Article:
The local government commissioner in Arjeplog, a small town in the north of Sweden, stated that he would like to know what visitors think about Arjeplog. I decided to write about a topic that troubles me.

What catched my eye is the unbalanced ratio of older woods in comparison to the logged areas, plantations and young forests in northern Sweden. Each year I see more clear cuts in new places. What I do not see, and never will in my lifetime, is a clear cut becoming the forest it was before. Since it takes so long time for the trees to grow in height in this northern parts, I wonder how long you can continue with this speed of harvesting without running out of areas to harvest. From my own experience and observations I really have my doubts that the local resources are used with long sighted care and consideration to environmental needs.   

It is an absurd fact that the biggest and oldest trees around are not in the forest. I have to drive into a village or town to see big and old trees. In an area that is mostly covered by woods this is a sad observation. 

Sometimes I have the impression that the Swedes think, that all of Germany is a big industrial area with Autobahn, factories and industrial plants and no green at all. So everybody expects us to be happy to see some trees when we come up to the Arjeplog-area.

But let me tell you, most of your visitors can very well distinguish between sterile wood-plantations, “clean” and “tidy” forests with all the undergrowth removed, boring and lifeless young forests with trees of the same age and height, on one hand, and natural woods with a big variety of flora and fauna on the other hand. The last named are forests that I would have fun to hike through. These are the kind of forests for which I am prepared to drive 2.500 km to spend my holidays. Sadly, there are not many such areas left around Arjeplog and therefore I can not and will not recommend the area to anyone that wants to hike in the “untouched northern Swedish forests”.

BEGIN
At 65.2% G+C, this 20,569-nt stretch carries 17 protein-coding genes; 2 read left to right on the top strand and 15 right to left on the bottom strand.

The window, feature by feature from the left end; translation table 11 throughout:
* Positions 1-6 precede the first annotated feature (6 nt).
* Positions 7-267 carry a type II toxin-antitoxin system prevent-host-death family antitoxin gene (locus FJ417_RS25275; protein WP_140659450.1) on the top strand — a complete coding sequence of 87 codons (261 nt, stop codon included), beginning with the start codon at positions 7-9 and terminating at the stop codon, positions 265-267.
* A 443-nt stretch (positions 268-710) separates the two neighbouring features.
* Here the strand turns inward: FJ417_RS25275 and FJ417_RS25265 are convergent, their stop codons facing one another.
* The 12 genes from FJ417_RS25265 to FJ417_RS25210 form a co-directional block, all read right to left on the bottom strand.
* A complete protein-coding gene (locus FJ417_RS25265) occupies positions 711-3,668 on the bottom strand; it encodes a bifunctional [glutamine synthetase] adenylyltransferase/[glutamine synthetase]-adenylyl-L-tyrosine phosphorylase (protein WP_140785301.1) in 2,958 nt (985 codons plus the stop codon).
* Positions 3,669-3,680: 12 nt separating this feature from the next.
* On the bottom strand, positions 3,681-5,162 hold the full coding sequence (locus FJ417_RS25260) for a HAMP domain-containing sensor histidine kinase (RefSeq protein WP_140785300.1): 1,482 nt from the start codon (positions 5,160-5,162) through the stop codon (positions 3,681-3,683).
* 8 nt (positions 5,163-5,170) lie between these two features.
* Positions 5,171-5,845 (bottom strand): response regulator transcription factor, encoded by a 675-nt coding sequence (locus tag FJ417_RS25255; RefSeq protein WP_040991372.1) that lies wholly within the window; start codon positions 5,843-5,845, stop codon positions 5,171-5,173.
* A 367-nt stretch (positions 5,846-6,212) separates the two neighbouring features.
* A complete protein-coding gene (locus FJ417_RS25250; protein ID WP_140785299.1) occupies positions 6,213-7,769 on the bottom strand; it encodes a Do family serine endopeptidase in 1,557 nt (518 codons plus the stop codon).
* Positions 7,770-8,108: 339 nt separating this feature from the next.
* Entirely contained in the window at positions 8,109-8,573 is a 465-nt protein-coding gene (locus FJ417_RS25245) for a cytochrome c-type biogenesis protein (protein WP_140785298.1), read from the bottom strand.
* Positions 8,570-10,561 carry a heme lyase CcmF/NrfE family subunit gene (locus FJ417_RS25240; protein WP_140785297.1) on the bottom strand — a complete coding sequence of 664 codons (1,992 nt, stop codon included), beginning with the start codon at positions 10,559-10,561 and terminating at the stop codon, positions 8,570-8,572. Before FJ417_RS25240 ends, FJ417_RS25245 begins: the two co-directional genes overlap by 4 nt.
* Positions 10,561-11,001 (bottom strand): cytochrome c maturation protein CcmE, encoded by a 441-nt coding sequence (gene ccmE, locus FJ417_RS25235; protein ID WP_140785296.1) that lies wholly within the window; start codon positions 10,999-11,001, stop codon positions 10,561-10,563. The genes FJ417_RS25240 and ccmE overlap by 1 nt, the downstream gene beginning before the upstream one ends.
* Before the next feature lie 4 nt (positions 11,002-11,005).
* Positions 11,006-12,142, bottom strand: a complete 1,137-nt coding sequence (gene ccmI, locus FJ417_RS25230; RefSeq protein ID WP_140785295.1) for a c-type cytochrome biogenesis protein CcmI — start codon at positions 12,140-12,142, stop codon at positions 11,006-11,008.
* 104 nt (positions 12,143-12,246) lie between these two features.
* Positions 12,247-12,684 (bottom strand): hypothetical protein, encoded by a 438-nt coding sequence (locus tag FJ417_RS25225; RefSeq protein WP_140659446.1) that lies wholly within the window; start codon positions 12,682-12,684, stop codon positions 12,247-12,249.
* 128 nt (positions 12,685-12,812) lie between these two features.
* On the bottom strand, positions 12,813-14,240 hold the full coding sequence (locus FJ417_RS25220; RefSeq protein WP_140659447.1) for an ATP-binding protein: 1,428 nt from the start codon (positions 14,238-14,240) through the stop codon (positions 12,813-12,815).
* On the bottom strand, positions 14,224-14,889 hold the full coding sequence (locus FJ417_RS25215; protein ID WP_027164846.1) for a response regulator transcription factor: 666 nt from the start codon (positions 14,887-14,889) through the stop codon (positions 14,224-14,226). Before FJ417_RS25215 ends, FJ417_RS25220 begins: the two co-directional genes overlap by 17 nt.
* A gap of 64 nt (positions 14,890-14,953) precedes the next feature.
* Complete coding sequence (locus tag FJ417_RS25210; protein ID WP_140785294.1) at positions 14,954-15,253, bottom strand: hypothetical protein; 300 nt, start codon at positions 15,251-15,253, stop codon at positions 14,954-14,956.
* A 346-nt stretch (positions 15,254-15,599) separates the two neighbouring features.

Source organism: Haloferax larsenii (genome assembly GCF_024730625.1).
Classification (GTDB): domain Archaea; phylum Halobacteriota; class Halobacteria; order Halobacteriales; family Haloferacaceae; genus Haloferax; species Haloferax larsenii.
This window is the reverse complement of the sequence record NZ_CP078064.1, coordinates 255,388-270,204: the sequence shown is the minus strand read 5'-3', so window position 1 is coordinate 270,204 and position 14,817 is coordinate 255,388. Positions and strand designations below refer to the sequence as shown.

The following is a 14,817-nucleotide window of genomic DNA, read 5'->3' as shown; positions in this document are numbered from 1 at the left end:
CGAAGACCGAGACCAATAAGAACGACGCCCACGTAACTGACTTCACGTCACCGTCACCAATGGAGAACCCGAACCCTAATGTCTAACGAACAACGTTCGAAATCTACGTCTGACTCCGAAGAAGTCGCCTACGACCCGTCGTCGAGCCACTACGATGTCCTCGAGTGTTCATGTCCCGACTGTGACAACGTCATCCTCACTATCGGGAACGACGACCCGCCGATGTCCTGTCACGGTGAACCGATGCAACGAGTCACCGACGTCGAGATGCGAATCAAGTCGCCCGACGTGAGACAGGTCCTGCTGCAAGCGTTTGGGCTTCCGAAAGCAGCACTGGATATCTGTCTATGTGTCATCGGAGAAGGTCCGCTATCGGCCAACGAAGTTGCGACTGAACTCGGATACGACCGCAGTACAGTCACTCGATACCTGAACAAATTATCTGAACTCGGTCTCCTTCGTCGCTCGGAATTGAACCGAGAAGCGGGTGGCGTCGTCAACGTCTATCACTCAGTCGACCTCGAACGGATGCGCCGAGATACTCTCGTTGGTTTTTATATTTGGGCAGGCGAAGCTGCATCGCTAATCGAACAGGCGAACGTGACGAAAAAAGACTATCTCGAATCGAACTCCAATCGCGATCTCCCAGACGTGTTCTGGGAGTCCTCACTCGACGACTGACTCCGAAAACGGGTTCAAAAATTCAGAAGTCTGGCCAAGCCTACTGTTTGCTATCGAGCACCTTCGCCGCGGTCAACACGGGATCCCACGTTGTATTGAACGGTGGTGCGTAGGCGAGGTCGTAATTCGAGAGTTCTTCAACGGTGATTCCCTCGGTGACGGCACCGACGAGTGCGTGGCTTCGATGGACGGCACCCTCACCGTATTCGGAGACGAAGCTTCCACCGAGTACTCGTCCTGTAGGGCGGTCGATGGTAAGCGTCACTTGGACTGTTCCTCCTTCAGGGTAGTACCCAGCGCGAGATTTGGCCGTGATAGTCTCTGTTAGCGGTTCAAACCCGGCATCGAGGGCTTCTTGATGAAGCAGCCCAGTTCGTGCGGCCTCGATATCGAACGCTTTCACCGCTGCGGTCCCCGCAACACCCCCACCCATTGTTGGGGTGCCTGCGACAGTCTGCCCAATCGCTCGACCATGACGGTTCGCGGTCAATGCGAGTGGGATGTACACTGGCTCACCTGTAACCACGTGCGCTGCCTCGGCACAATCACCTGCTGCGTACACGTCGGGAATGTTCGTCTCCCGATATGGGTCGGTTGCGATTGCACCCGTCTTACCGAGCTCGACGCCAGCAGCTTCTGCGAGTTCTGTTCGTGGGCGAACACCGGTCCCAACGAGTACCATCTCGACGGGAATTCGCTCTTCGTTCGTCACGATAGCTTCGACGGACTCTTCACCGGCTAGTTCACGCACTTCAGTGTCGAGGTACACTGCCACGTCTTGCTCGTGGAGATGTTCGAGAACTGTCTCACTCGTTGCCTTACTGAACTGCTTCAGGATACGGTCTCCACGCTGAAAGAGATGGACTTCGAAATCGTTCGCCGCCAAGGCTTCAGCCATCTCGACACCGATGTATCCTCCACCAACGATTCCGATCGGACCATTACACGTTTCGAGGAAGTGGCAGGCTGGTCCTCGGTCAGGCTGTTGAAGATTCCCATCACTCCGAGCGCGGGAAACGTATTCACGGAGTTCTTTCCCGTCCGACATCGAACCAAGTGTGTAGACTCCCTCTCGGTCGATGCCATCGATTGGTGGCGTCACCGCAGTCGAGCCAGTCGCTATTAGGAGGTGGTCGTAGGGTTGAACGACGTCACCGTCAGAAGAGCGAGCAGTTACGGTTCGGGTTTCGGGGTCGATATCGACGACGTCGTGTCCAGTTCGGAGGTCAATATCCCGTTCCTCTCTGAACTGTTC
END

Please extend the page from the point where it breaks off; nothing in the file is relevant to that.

When I pointed out the sterile plantations and the lack of older trees to my colleagues that have been here for some years during winter, it really opened up their eyes. “I always thought that these little thin trees can not grow bigger because of the harsh climate. I thought it was natural until I saw how the woods here can look like when left alone” (we have made a snow-mobile-trip to the Reivo reserve). Another colleague always thought that the open snow-covered areas on the sides of the hills were “pastures for cows” as in the Alps.

Of course there are nature reserves. When compared to the size of clear-cuts, though, they represent only a small percentage of the wooded area. As I have seen on maps, the biggest protected areas in the counties of Norrbotten and Västerbotten are in the montain region (fjäll). I can imagine that it is very easy for the government and local authorities to give such areas a protected status since it does not collide with the interests of the logging companies.

Do not misunderstand me, the fjäll is a beautiful place but we are talking about small birches, shrub, vegetation on steep slopes and mostly grassland, stones, rocks and mountains. No problems with protecting such big areas that do not have economical value. It looks good in the statistics of protected areas, too. And the figures are surely used by logging companies when they lament over how much forest is already protected, in spite of the fact, that the bare fjäll is everything but densely covered with loggable trees. Besides, I am convinced that the fjäll would be sacrificed for the “common good” and the so called “progress and development” if companies would find oil or ore reserves in it.